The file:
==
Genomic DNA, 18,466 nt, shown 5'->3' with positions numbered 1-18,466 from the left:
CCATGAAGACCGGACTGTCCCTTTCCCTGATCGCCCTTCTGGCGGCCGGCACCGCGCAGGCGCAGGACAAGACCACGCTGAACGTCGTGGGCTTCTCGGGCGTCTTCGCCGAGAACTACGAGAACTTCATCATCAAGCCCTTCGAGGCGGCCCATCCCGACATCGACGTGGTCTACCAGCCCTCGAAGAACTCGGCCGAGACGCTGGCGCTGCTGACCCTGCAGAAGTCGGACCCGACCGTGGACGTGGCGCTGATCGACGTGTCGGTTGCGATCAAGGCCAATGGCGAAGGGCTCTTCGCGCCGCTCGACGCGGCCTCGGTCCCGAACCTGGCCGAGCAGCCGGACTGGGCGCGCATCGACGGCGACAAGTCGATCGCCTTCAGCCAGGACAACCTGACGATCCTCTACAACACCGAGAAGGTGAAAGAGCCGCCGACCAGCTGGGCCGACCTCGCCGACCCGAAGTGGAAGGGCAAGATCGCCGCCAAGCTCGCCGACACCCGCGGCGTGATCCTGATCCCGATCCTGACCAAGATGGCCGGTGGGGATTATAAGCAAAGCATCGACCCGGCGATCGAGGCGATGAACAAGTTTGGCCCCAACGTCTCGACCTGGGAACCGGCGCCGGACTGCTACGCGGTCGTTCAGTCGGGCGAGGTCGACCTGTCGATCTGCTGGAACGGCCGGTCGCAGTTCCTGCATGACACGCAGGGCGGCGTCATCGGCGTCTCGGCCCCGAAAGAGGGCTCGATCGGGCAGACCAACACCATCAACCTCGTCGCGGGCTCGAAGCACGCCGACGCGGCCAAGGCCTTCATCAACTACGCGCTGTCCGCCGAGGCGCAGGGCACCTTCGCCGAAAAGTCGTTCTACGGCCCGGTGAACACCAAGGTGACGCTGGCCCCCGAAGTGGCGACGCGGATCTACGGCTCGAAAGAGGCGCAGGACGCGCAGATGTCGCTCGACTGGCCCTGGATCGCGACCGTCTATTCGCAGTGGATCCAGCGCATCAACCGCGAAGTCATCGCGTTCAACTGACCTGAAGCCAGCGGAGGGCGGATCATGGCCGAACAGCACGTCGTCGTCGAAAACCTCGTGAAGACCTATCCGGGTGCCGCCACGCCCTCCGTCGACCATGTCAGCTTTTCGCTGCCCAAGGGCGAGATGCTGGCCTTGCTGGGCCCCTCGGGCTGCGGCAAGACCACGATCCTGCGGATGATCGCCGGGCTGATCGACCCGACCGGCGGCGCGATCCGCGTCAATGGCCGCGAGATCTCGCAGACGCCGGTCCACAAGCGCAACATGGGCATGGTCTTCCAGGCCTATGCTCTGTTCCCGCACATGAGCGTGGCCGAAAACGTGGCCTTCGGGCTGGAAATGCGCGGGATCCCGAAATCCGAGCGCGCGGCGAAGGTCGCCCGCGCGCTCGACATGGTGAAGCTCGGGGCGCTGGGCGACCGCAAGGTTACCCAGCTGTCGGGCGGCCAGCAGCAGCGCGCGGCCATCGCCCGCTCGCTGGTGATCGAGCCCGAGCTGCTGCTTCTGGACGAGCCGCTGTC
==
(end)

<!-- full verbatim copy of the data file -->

Genomic DNA, 18,466 nt, shown 5'->3' with positions numbered 1-18,466 from the left:
CCATGAAGACCGGACTGTCCCTTTCCCTGATCGCCCTTCTGGCGGCCGGCACCGCGCAGGCGCAGGACAAGACCACGCTGAACGTCGTGGGCTTCTCGGGCGTCTTCGCCGAGAACTACGAGAACTTCATCATCAAGCCCTTCGAGGCGGCCCATCCCGACATCGACGTGGTCTACCAGCCCTCGAAGAACTCGGCCGAGACGCTGGCGCTGCTGACCCTGCAGAAGTCGGACCCGACCGTGGACGTGGCGCTGATCGACGTGTCGGTTGCGATCAAGGCCAATGGCGAAGGGCTCTTCGCGCCGCTCGACGCGGCCTCGGTCCCGAACCTGGCCGAGCAGCCGGACTGGGCGCGCATCGACGGCGACAAGTCGATCGCCTTCAGCCAGGACAACCTGACGATCCTCTACAACACCGAGAAGGTGAAAGAGCCGCCGACCAGCTGGGCCGACCTCGCCGACCCGAAGTGGAAGGGCAAGATCGCCGCCAAGCTCGCCGACACCCGCGGCGTGATCCTGATCCCGATCCTGACCAAGATGGCCGGTGGGGATTATAAGCAAAGCATCGACCCGGCGATCGAGGCGATGAACAAGTTTGGCCCCAACGTCTCGACCTGGGAACCGGCGCCGGACTGCTACGCGGTCGTTCAGTCGGGCGAGGTCGACCTGTCGATCTGCTGGAACGGCCGGTCGCAGTTCCTGCATGACACGCAGGGCGGCGTCATCGGCGTCTCGGCCCCGAAAGAGGGCTCGATCGGGCAGACCAACACCATCAACCTCGTCGCGGGCTCGAAGCACGCCGACGCGGCCAAGGCCTTCATCAACTACGCGCTGTCCGCCGAGGCGCAGGGCACCTTCGCCGAAAAGTCGTTCTACGGCCCGGTGAACACCAAGGTGACGCTGGCCCCCGAAGTGGCGACGCGGATCTACGGCTCGAAAGAGGCGCAGGACGCGCAGATGTCGCTCGACTGGCCCTGGATCGCGACCGTCTATTCGCAGTGGATCCAGCGCATCAACCGCGAAGTCATCGCGTTCAACTGACCTGAAGCCAGCGGAGGGCGGATCATGGCCGAACAGCACGTCGTCGTCGAAAACCTCGTGAAGACCTATCCGGGTGCCGCCACGCCCTCCGTCGACCATGTCAGCTTTTCGCTGCCCAAGGGCGAGATGCTGGCCTTGCTGGGCCCCTCGGGCTGCGGCAAGACCACGATCCTGCGGATGATCGCCGGGCTGATCGACCCGACCGGCGGCGCGATCCGCGTCAATGGCCGCGAGATCTCGCAGACGCCGGTCCACAAGCGCAACATGGGCATGGTCTTCCAGGCCTATGCTCTGTTCCCGCACATGAGCGTGGCCGAAAACGTGGCCTTCGGGCTGGAAATGCGCGGGATCCCGAAATCCGAGCGCGCGGCGAAGGTCGCCCGCGCGCTCGACATGGTGAAGCTCGGGGCGCTGGGCGACCGCAAGGTTACCCAGCTGTCGGGCGGCCAGCAGCAGCGCGCGGCCATCGCCCGCTCGCTGGTGATCGAGCCCGAGCTGCTGCTTCTGGACGAGCCGCTGTC